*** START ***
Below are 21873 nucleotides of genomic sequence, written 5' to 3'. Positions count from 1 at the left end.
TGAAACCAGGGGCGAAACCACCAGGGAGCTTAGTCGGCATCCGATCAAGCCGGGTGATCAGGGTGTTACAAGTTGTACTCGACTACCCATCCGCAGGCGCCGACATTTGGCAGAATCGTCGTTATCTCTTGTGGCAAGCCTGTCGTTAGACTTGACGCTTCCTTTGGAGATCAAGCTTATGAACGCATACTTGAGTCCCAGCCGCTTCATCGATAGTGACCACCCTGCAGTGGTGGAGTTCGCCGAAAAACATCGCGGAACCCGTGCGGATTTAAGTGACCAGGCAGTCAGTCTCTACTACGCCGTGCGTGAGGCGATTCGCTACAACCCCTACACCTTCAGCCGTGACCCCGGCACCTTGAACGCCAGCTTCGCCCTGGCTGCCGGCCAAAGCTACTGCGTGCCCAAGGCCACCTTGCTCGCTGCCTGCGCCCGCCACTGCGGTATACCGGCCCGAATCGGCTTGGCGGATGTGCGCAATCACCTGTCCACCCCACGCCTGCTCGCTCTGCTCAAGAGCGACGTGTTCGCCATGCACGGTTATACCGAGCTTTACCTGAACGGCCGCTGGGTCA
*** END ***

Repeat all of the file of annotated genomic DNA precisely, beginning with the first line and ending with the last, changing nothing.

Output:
Below are 21873 nucleotides of genomic sequence, written 5' to 3'. Positions count from 1 at the left end.
TGAAACCAGGGGCGAAACCACCAGGGAGCTTAGTCGGCATCCGATCAAGCCGGGTGATCAGGGTGTTACAAGTTGTACTCGACTACCCATCCGCAGGCGCCGACATTTGGCAGAATCGTCGTTATCTCTTGTGGCAAGCCTGTCGTTAGACTTGACGCTTCCTTTGGAGATCAAGCTTATGAACGCATACTTGAGTCCCAGCCGCTTCATCGATAGTGACCACCCTGCAGTGGTGGAGTTCGCCGAAAAACATCGCGGAACCCGTGCGGATTTAAGTGACCAGGCAGTCAGTCTCTACTACGCCGTGCGTGAGGCGATTCGCTACAACCCCTACACCTTCAGCCGTGACCCCGGCACCTTGAACGCCAGCTTCGCCCTGGCTGCCGGCCAAAGCTACTGCGTGCCCAAGGCCACCTTGCTCGCTGCCTGCGCCCGCCACTGCGGTATACCGGCCCGAATCGGCTTGGCGGATGTGCGCAATCACCTGTCCACCCCACGCCTGCTCGCTCTGCTCAAGAGCGACGTGTTCGCCATGCACGGTTATACCGAGCTTTACCTGAACGGCCGCTGGGTCA